The objective of the LLIN campaigns was to contribute to the rapid scale up to universal coverage of the population at risk of malaria in 2010 through 100% coverage and 80% use of LLINs. The strategy to achieve this was to deliver two LLINs to every five persons—the mean size of a household was worked out to be five persons. The mass campaign was implemented in partnership and with support from the Niger and Ogun State Governments. The states’ traditional institutions also provided immense support.

The concept of State Malaria Ambassadors was introduced as a way to create awareness and acceptance of the campaigns among communities. The selected Malaria Ambassadors were to be people of influence, who have led by example in their communities. In Niger, the Etsu-Nupe, Dr Ibrahim Yahaya, CFR, was the natural choice. In Ogun State, it was the Awujale and Paramount Ruler of Ijebu land.
Besides the initial planning at the National level—macro planning—and subsequent procurement of the LLINs, other major pre-campaign activities included the formation of state LLIN campaign coordinating networks and three campaign work streams–Logistics, Demand Creation and Technical. These teams effectively led the LLIN campaign operations in both states.

Advocacies to relevant stakeholders, including the State Governments and traditional leaders were essential to the campaigns succeeding.
Community social mobilisation led by community-based groups served to inform people of the forthcoming campaigns. All personnel to be involved in the campaign activities at state, LGA, ward and distribution point levels received training prior to implementation. Net cards, which were to be exchanged for LLINs at distribution points, were given to household members during house to house mobilisation. Intensive mass media sensitisation accompanied all these activities so that people were prepared for, and accepting of the intervention that was taking place in their communities.
Robust logistics arrangements ensured the on-time delivery of the nets from ports to designated state stores, and finally to distribution points across the states.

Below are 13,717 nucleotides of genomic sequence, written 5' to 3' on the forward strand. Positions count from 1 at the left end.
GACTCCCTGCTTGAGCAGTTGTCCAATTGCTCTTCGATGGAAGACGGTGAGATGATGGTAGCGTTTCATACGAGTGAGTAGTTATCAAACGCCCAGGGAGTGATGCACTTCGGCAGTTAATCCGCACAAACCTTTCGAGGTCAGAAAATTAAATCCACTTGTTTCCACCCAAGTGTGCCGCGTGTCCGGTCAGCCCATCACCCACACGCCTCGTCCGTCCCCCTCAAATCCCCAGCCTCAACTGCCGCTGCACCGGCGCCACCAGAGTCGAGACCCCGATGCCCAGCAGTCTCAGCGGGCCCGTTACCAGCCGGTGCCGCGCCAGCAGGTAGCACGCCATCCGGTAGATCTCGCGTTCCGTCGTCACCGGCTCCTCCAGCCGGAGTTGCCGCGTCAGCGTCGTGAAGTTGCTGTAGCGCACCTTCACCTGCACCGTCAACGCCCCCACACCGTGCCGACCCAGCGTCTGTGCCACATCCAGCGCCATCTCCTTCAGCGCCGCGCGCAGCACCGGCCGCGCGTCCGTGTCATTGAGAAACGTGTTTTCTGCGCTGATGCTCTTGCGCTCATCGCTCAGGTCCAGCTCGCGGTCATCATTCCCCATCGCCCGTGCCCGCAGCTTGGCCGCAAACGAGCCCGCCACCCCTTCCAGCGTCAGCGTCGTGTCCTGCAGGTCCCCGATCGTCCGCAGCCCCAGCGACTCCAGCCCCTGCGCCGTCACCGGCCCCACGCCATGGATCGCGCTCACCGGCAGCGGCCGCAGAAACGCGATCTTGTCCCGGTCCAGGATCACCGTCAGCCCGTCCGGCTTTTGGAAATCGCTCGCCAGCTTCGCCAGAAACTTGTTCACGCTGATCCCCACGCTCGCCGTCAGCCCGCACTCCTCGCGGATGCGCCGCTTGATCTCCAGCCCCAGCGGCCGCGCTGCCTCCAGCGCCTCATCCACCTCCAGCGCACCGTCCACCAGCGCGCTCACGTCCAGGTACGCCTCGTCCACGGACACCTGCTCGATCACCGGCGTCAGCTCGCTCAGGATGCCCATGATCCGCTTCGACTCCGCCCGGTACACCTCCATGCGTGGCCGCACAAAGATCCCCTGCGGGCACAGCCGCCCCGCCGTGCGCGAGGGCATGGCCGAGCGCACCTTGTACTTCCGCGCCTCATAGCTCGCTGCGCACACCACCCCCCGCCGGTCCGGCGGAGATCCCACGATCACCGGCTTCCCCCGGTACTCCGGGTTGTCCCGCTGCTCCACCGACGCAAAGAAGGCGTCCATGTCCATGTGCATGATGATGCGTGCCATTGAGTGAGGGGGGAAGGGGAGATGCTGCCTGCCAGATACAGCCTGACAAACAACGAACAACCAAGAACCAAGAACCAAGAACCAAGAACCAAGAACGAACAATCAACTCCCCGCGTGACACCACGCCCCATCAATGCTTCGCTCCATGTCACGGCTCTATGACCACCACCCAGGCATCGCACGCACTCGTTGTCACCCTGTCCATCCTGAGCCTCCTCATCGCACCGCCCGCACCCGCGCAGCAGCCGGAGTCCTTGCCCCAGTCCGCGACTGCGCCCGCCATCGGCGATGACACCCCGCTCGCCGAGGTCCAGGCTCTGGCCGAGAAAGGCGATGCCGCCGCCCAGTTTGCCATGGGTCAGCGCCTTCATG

Most distribution point teams would commence distribution as early as 6 a.m., and distribution would usually continue till about 3 o’clock in the afternoon.
Distribution points were mostly Primary Health Centres, schools and homes of community heads.

A period of 21 full working days was used for actual campaign execution starting with state level training of trainers (4 days), cascade trainings (4 days), house to house mobilisation (7 days), net redemption (4 days) and end process evaluation (2 days).
The commitment of health workers at LGA levels and below was overwhelming—many people made personal sacrifices in several instances to see that the campaign was implemented as smoothly as possible. The level of integrity, especially of ward supervisors was impressive and very encouraging. Support from traditional and religious also leaders helped to make the distribution process in many distribution points peaceful. The logistics of net movement was the toughest challenge of the entire process—difficult terrain and the peculiarity of fuel crisis during the implementation period added to the challenges.
However, State commitment and support, the ownership and involvement of traditional institutions and communities, well entrenched community mobilisation processes and a robust logistic framework helped to ensure that the LLIN mass distribution campaign worked!

The Global Fund to Fight AIDS, Tuberculosis and Malaria was established in 2002 to finance programmes that work to tackle AIDS, TB and malaria. The vision of the Global Fund is a world free of the burden of these three diseases.  Its mission is to markedly increase resources to tackle these diseases, which are some of the world’s most devastating, and to channel these resources to areas where they are most needed.  The Global Fund operates as a financial instrument, not an implementing entity.  This means that the Global Fund does not set health priorities for a country, but provides the resources for the country to implement its national plans and meet its health goals.  For more information please visit: